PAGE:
Eastern Electric Vehicle Club

The entire Penncrest team


The Physics Goon Squad

Al Arrison & Carl Grunwald

2018 Physics Olympics

Oliver Perry behind the camera.

The Physics Olympics were held at Henderson High School in West Chester, Pennsylvania Saturday March 17, 2018.   Oliver Perry, Jim Natale, Alan Arrison and Carl Grunwald  represented the EEVC.

 

The Physics Olympics consist of three meets held throughout the school year in which regional high schools compete.  The schools competing this year were Interboro, Penncrest, Pennsbury, Radnor, Harriton, Cinnaminson and Henderson.

The Physics Olympics present a series of challenges, among them an electric vehicle competition, bridge building, and Physics Relay.  In this particular relay style event, students race to complete an athletic challenge while moving from one end of the gym to the other where they attempt to solve a physics word problem.  The students then return to where they began at the other end of the gym to enable the next player on their team to begin the next leg of the relay.  Examples of the athletic activities that must be completed before each problem solving attempt include completing a successful pass and catch of a football, two successful volleyball volleys between teammates, and successfully navigating an obstacle course while kicking a soccer ball.  A penalty task, such as a wheel barrel race or carrying a tennis ball on a plastic spoon is assigned for the trip back to the other end of the gym if the problem is not solved within two minutes.  The speed and accuracy in which both the physical challenge and the questions can be answered in each leg of the relay thus determine the winner of the event.

Another key event at the Physics Olympics is the Electric Vehicle Competition.  This competition starts off the morning schedule of events.  Students from each school rally and cheer behind their team's vehicle entries as they run to meet the demands of the course.   Always a creative challenge, this year's electric vehicle competition seemed particularly daunting: to successfully drive a model electric vehicle around a circular track.  The track was ringed on the inside and outside by a garden hose and gate timed using a track and field quality camera at the start and finish of the circular track.  Scoring was divided into two tiers.  Cars that completed one lap qualified for Tier 1 and were scored on elapsed time.  Those who could not complete a lap were scored on the distance travelled before they stopped or ran off the track and were placed in Tier 2.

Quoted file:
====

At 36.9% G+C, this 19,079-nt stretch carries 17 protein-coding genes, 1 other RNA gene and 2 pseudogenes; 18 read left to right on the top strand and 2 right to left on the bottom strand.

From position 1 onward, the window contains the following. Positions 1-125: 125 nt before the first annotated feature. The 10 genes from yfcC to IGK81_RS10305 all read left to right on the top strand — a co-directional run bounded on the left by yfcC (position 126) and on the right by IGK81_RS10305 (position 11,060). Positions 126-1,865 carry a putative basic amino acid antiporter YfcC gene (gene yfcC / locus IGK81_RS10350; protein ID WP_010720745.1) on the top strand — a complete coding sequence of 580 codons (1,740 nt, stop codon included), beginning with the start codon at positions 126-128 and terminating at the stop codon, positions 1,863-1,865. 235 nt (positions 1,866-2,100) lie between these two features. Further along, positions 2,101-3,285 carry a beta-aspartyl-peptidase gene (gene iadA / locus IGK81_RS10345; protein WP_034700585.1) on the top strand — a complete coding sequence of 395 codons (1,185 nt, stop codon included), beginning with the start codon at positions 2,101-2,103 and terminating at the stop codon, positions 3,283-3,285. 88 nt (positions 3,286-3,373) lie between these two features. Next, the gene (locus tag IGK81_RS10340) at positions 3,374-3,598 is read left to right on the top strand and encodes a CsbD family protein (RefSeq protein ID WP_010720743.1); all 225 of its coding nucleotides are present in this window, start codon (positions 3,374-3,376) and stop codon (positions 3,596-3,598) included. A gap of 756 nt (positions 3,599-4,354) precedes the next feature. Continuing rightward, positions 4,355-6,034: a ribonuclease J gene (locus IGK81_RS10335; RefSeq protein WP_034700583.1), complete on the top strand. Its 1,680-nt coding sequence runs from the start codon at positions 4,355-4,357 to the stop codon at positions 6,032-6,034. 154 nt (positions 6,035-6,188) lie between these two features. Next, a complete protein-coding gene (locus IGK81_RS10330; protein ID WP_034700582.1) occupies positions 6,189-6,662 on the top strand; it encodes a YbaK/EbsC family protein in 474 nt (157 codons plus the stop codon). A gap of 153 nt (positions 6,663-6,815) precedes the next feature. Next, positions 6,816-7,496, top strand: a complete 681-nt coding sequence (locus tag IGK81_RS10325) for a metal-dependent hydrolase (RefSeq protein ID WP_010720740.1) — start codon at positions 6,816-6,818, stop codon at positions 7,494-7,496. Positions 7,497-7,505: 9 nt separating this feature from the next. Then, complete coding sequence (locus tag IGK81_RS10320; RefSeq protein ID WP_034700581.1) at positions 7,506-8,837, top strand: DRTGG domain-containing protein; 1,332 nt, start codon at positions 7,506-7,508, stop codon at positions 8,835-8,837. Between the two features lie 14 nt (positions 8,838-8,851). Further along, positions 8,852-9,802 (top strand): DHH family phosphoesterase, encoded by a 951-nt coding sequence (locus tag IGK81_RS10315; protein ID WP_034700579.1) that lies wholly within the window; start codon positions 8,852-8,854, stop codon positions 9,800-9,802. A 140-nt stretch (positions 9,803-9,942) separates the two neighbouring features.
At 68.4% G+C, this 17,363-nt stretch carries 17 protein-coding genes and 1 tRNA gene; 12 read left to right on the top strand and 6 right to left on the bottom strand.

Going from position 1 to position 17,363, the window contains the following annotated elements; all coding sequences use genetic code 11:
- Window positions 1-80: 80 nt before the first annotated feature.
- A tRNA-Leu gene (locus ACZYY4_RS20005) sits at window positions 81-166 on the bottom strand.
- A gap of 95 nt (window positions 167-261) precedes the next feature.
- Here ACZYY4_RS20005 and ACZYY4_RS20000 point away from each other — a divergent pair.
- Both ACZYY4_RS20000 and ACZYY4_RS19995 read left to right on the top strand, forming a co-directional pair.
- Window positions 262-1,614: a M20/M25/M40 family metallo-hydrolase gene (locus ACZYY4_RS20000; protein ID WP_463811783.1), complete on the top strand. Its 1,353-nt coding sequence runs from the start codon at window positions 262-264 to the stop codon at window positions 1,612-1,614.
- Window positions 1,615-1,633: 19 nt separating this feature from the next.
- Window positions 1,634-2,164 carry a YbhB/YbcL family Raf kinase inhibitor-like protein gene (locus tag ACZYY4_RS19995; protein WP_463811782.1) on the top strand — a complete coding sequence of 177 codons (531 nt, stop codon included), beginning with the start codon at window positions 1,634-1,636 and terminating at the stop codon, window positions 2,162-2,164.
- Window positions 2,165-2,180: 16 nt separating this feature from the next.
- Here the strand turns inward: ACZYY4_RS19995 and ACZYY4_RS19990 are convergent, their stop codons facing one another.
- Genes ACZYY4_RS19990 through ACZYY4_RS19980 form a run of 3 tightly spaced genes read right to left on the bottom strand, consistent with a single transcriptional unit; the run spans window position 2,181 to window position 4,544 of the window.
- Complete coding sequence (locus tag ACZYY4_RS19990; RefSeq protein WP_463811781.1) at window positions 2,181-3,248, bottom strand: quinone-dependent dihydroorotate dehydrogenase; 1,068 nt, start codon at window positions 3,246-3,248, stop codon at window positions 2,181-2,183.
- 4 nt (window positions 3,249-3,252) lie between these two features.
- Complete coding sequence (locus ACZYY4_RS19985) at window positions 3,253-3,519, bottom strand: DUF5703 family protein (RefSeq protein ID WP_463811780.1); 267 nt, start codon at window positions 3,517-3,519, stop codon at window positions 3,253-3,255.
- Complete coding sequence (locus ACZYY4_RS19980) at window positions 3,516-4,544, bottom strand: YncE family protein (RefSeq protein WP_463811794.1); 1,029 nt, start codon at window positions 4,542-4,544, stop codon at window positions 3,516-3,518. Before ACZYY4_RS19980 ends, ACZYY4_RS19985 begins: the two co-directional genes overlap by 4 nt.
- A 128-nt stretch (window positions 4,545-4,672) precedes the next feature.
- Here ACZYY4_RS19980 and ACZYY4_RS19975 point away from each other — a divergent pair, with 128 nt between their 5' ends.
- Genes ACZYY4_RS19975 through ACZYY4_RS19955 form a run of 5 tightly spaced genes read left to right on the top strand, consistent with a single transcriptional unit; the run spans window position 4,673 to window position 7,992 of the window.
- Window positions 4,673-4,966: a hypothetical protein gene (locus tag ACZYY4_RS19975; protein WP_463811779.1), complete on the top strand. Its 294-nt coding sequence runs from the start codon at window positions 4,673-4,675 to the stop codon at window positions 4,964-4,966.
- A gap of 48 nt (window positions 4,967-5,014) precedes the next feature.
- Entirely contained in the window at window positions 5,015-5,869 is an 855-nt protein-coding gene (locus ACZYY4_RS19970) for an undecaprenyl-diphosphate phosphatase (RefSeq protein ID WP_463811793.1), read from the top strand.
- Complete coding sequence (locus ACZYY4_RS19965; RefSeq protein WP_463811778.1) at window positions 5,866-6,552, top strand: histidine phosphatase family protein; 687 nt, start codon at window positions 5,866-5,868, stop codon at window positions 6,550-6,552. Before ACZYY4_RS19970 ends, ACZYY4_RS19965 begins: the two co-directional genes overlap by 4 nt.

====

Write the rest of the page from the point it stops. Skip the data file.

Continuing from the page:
Each school could enter more than one car and each car had five runs.  Scoring was based on the best time or longest distance for each car.

Eight vehicles from the various high schools entered the competition for the EEVC's Ron Groening Excellence in Engineering award, each with the EEVC logo proudly emblazoned on their vehicle.  Alan Arrison and Jim Natale of the EEVC along with two teachers worked the registration table to check in and evaluate each entry.

The circular navigation requirement of this year's competition introduced a need for design elements that would not only propel but also steer the vehicle around the track.   Four of the cars that entered the competition completed the timed part of the event by successfully navigating the full circle from the starting point to the finish.  The cars employed various clever mechanisms to accomplish this, among them an extended fender on the side of one of the vehicles that enabled it to glide along the outside barrier of the track as it completed the circle.